Banks are facing a real trust problem. Only a third of UK citizens trust their bank. US citizens trust their banks even less. Customers don’t expect banks to work in their best interests. That’s a serious problem. Part of the reason is many bank customers feel frustrated when trying to get guidance about their financial situation from their bank. People want more than just blogs explaining what an interest rate is, and is a perfect use case for content marketing. Banks need to start using Content Strategy Platforms that include content intelligence tools to build smarter content marketing strategies if they want to bridge the trust gap.
What are Content Intelligence Tools?
At this time, their main focus of these tools is on topic curation, but it has the potential to go much further than that. Imagine that in the future an AI could read the CRM data you have on a customer and deliver a custom piece of content for the exact place they are on their financial journey. Pretty powerful, no?
Content marketing is about generating a positive relationship between the reader and the company. This is the fundamental feeling that persuades customers to trust, and when a customer trusts a company they are much more willing to explore the company’s other products or listen to their advice.
However, Curata says that 45% of banks are using content marketing on an “ad-hoc” basis. This means they’re only publishing content when the mood (and topic) strikes them. That doesn’t do much to serve the customer’s interests because ad-hoc articles are based on assumptions. Content intelligence throws out the assumptions and uses data to bridge the gap.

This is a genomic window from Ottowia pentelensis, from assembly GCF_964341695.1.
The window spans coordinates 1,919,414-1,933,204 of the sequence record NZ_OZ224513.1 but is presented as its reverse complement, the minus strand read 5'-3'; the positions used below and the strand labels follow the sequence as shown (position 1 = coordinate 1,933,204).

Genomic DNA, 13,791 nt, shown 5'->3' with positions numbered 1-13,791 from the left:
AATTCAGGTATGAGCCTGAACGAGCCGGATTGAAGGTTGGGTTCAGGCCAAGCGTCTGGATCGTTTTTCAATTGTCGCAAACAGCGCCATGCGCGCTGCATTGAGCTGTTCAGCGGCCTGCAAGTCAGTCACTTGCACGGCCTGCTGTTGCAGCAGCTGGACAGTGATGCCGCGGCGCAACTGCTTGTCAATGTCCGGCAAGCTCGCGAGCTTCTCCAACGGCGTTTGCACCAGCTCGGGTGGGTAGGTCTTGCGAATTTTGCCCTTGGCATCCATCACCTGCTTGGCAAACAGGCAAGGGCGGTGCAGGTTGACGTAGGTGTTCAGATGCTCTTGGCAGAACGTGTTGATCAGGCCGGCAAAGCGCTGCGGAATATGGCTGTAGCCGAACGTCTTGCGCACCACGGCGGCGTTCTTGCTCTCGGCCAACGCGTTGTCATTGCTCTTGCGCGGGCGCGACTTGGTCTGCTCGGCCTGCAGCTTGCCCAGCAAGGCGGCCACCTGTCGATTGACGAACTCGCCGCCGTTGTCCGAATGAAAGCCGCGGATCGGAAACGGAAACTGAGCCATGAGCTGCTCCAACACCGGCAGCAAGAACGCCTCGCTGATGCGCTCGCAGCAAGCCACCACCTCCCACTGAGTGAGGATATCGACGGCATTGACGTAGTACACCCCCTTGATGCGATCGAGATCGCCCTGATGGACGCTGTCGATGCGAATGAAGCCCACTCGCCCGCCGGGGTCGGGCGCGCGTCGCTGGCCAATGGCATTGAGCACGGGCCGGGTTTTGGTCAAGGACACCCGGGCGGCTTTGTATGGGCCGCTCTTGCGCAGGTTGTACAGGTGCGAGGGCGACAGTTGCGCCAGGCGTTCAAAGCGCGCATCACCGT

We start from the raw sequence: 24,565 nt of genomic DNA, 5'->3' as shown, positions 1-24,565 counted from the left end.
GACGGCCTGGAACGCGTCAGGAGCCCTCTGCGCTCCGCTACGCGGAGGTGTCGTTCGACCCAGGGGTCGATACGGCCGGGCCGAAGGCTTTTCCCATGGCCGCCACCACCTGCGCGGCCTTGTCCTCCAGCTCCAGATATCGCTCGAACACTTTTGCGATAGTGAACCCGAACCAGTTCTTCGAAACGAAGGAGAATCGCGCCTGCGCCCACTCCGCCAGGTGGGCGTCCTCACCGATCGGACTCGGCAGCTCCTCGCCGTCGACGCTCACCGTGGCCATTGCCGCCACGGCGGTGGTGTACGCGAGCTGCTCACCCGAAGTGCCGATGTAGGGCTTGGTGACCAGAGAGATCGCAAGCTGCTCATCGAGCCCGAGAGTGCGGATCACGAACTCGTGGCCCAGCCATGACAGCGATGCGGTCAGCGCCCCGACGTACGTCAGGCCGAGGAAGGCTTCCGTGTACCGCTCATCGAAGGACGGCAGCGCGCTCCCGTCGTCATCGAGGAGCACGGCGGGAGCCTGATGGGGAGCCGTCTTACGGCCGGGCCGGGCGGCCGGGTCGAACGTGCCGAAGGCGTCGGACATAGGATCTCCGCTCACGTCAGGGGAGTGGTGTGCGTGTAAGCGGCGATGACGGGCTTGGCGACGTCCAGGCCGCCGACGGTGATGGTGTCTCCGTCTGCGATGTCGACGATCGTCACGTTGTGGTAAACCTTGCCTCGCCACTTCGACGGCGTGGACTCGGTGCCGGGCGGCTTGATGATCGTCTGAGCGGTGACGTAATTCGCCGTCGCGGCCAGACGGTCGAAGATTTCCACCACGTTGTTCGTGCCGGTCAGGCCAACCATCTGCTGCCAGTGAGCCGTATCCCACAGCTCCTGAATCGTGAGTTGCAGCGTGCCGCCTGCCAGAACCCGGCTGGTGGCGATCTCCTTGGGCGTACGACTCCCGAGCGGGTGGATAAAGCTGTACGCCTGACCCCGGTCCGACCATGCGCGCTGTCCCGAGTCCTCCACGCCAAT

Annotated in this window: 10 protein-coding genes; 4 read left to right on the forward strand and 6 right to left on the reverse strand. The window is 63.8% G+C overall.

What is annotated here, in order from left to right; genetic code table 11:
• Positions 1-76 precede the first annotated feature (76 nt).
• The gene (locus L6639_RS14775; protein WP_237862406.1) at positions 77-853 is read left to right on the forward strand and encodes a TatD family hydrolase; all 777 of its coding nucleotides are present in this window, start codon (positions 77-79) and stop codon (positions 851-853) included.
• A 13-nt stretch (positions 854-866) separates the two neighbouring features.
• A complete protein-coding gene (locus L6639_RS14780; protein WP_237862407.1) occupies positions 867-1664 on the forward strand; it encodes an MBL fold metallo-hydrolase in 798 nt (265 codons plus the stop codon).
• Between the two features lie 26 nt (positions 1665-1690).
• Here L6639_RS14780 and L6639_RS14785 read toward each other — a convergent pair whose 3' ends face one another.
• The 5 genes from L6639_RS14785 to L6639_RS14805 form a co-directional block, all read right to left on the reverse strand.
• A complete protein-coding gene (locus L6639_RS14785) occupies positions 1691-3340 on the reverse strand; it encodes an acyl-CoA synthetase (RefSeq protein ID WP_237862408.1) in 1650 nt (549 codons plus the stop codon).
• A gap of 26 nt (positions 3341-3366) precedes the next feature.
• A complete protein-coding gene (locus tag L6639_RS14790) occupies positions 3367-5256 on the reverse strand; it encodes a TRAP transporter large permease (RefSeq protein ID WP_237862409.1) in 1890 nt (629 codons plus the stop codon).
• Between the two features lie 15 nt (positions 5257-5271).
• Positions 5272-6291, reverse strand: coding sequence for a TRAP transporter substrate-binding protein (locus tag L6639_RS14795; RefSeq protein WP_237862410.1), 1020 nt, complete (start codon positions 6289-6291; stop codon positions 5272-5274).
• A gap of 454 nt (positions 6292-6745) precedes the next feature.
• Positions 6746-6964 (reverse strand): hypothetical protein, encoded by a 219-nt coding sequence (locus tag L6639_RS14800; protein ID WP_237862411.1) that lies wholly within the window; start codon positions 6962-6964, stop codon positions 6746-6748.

Beyond the Blog
Content intelligence tells us that different forms of content beyond text can communicate concepts quickly that would need a boring blog post otherwise. We’re not just talking infographics, though that is a powerful technique; JPMorgan and Chase has specialized in delivering interactive content pieces.
SoFi, a completely online bank, has developed a series of calculators and interactive activities to help their major market segments find exactly the information they need.
It’s good that banks are experimenting with other content forms to differentiate. But they do take more effort to create. Before investing the time to create fancier pieces, banks should use a Content Strategy Platform (CSP) that incorporates content intelligence, like CONCURED, to discover content gaps or examine what their market segments are talking about online at the moment to create stronger pieces. Morgan Stanley’s Ideas page does this very well. It is a blog, but it’s filled with intermediate and expert topics on finance and investing.
We foresee that Content Strategy Platforms (CSPs) will help bloggers of all kinds go beyond basic information to intermediate topics that their readers want to see but may not have been able to articulate. This will make blogs far more interesting to readers who are already familiar with the basics. When a savvy bank customer sees that a bank is talking about more than the basics, it will create trust because the bank is making an effort to reach someone like them.